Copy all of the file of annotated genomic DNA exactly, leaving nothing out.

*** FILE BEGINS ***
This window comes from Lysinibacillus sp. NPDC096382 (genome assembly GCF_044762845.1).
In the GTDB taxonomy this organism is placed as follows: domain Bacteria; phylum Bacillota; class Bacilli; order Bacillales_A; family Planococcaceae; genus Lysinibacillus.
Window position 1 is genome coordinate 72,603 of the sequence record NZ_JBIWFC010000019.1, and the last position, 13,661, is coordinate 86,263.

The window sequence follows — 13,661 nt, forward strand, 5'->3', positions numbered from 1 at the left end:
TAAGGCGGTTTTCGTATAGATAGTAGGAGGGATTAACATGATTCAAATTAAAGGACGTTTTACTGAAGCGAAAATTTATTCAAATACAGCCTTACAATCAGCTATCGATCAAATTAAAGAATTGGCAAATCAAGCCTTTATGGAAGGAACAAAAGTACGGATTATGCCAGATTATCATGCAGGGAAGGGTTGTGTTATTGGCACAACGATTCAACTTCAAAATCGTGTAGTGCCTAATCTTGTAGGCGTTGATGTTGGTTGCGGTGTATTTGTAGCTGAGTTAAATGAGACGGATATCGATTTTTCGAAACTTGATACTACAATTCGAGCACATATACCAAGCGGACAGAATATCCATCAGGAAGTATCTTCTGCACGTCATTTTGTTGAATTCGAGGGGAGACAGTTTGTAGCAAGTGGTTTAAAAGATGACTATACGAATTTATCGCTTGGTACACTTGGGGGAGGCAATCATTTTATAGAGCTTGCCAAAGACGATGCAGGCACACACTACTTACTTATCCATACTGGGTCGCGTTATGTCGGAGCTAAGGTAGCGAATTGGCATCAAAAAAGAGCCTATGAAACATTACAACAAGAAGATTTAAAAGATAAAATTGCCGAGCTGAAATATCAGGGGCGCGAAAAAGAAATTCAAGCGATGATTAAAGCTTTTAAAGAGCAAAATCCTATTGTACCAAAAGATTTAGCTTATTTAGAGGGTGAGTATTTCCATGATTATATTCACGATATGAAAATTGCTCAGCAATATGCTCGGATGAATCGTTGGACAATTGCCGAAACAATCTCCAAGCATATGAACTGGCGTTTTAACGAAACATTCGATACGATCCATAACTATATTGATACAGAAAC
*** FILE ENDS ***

This window comes from Lysinibacillus sp. NPDC096382 (genome assembly GCF_044762845.1).
In the GTDB taxonomy this organism is placed as follows: domain Bacteria; phylum Bacillota; class Bacilli; order Bacillales_A; family Planococcaceae; genus Lysinibacillus.
Window position 1 is genome coordinate 72,603 of the sequence record NZ_JBIWFC010000019.1, and the last position, 13,661, is coordinate 86,263.

The window sequence follows — 13,661 nt, forward strand, 5'->3', positions numbered from 1 at the left end:
TAAGGCGGTTTTCGTATAGATAGTAGGAGGGATTAACATGATTCAAATTAAAGGACGTTTTACTGAAGCGAAAATTTATTCAAATACAGCCTTACAATCAGCTATCGATCAAATTAAAGAATTGGCAAATCAAGCCTTTATGGAAGGAACAAAAGTACGGATTATGCCAGATTATCATGCAGGGAAGGGTTGTGTTATTGGCACAACGATTCAACTTCAAAATCGTGTAGTGCCTAATCTTGTAGGCGTTGATGTTGGTTGCGGTGTATTTGTAGCTGAGTTAAATGAGACGGATATCGATTTTTCGAAACTTGATACTACAATTCGAGCACATATACCAAGCGGACAGAATATCCATCAGGAAGTATCTTCTGCACGTCATTTTGTTGAATTCGAGGGGAGACAGTTTGTAGCAAGTGGTTTAAAAGATGACTATACGAATTTATCGCTTGGTACACTTGGGGGAGGCAATCATTTTATAGAGCTTGCCAAAGACGATGCAGGCACACACTACTTACTTATCCATACTGGGTCGCGTTATGTCGGAGCTAAGGTAGCGAATTGGCATCAAAAAAGAGCCTATGAAACATTACAACAAGAAGATTTAAAAGATAAAATTGCCGAGCTGAAATATCAGGGGCGCGAAAAAGAAATTCAAGCGATGATTAAAGCTTTTAAAGAGCAAAATCCTATTGTACCAAAAGATTTAGCTTATTTAGAGGGTGAGTATTTCCATGATTATATTCACGATATGAAAATTGCTCAGCAATATGCTCGGATGAATCGTTGGACAATTGCCGAAACAATCTCCAAGCATATGAACTGGCGTTTTAACGAAACATTCGATACGATCCATAACTATATTGATACAGAAAC